Scituate's First Store

Reprinted from the June, 1961, Scituate Historical Society Bulletin.

In the early days of the settlement of Scituate, a man named Otis came and established a store. This in its early days was merely a trading post where the few settlers bought their supplies of 'West Indian" goods, -namely, rum, molasses, and spices, which had been sent from Boston to Scituate by packet, - these having been brought to Boston from the Caribbean by ships which had skillfully evaded the last of the pirates on the Spanish Main. Friendly braves of the Satuit Tribe also came to Otis to exchange with him their rich booty of black fox, mink, and otter pelts for a mere half-pint of glass beads and a few yards of gay ribbon so eager were they to get them. Many articles of their beadwork are still in existence.

Through the years the little log house descended from father to son and when Ensign Otis, Jr., inherited the store from his father, Ensign Otis, a nephew of the patriot James Otis, he built an addition to the building. Part of this was used as a dwelling and there on January 13, 1784, the poet Samuel Woodworth, the author of "Old Oaken Bucket" was born.

During Ensign Otis, Jr's time, the War of 1812 broke out. History states that because he was an early riser, he had detected an English ship anchoring off the harbor and had given the alarm to the inhabitants of the little village to bury their valuables! This was the ship that Abigail and Rebecca Bates scared away by use of their fife and drum, thus saving the town from invasion.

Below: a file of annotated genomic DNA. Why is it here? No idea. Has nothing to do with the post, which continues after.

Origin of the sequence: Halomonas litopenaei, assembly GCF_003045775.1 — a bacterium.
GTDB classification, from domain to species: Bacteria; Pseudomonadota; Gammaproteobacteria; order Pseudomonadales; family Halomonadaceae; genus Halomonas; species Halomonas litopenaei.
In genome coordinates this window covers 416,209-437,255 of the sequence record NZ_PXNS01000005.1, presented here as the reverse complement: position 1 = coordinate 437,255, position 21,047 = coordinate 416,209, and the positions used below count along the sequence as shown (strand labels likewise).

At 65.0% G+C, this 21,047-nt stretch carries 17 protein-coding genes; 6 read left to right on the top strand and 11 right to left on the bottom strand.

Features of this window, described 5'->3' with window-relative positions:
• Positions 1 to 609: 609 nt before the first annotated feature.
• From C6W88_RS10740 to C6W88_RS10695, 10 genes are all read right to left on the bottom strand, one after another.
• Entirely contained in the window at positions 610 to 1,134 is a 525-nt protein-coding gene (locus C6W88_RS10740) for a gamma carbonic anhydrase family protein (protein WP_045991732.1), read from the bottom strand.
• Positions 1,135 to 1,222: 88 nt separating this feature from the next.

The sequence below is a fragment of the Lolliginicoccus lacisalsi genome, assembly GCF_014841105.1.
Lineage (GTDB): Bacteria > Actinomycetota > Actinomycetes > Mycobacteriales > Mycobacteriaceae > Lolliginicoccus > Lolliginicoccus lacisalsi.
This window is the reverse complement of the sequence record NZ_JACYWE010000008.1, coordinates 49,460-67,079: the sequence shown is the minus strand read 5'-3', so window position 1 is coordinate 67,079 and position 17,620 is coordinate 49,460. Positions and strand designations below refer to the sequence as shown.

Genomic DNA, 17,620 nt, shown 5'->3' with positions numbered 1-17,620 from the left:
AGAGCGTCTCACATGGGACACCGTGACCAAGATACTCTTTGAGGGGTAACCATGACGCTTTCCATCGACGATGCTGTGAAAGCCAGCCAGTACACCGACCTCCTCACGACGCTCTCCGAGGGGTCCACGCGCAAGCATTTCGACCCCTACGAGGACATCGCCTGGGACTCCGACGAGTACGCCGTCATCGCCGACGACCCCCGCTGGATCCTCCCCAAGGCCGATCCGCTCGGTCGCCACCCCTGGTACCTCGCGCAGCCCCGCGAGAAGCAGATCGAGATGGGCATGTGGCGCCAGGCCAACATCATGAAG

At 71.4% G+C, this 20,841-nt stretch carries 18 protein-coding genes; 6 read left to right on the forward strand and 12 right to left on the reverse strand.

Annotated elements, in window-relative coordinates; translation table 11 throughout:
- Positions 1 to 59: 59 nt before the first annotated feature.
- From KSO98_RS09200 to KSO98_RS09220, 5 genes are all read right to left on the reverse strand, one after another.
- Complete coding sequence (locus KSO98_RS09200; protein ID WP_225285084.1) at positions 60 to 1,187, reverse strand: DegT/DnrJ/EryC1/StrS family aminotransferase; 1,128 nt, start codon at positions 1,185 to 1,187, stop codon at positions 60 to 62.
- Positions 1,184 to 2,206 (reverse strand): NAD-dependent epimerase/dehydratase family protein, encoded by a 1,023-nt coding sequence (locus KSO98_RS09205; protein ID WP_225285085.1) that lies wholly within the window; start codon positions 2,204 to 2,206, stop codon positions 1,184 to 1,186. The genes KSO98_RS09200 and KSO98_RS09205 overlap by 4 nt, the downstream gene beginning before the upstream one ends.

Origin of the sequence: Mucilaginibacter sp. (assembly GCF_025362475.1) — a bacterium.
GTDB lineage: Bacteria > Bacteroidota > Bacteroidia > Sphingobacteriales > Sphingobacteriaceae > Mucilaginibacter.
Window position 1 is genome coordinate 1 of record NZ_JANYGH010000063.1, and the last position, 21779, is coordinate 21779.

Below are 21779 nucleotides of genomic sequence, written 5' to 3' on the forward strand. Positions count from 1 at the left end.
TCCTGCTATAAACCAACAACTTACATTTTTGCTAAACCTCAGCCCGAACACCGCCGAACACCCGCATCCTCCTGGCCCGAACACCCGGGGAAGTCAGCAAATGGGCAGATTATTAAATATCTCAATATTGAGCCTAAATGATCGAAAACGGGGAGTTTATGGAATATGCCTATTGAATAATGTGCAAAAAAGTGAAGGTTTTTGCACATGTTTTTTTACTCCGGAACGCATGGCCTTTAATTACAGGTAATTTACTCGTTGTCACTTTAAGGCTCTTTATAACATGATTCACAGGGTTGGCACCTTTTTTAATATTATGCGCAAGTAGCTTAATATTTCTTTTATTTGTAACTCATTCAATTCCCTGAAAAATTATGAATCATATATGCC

Ensign Otis Jr., was followed by his son-in-law, George M. Allen and his brother William Paley Allen. These Allen brothers who had married sisters, daughters of Ensign Otis Jr., were from Pembroke, their father being the Rev. Morrill Allen who had preached 40 years there from the same pulpit. William Paley Allen kept the store for fifty years, which afterwards was taken over by his son-in-law, Charles W. Frye. Mr. Frye proved a very capable merchant. The store with the "crockery" department held many an interesting article. Those who are fortunate to own one of his souvenir plates, cups and saucers, shaving mugs, mustard pots, trinket boxes, etc., all decorated with Scituate scenes, have what is now of historical value.

The old building had been twice the Scituate Post Office, once in 1853 when William Paley Allen was the postmaster, and from 1898 - 1914 when Charles W. Frye held the office. With the passing of Mr. Frye the building was occupied for a time by Messrs. H. T. Stenbeck and George Yenetchi as a general store. It was torn down in the early 1900's and its site was taken for a filling station. At that time many of the original timbers of the old building could be seen.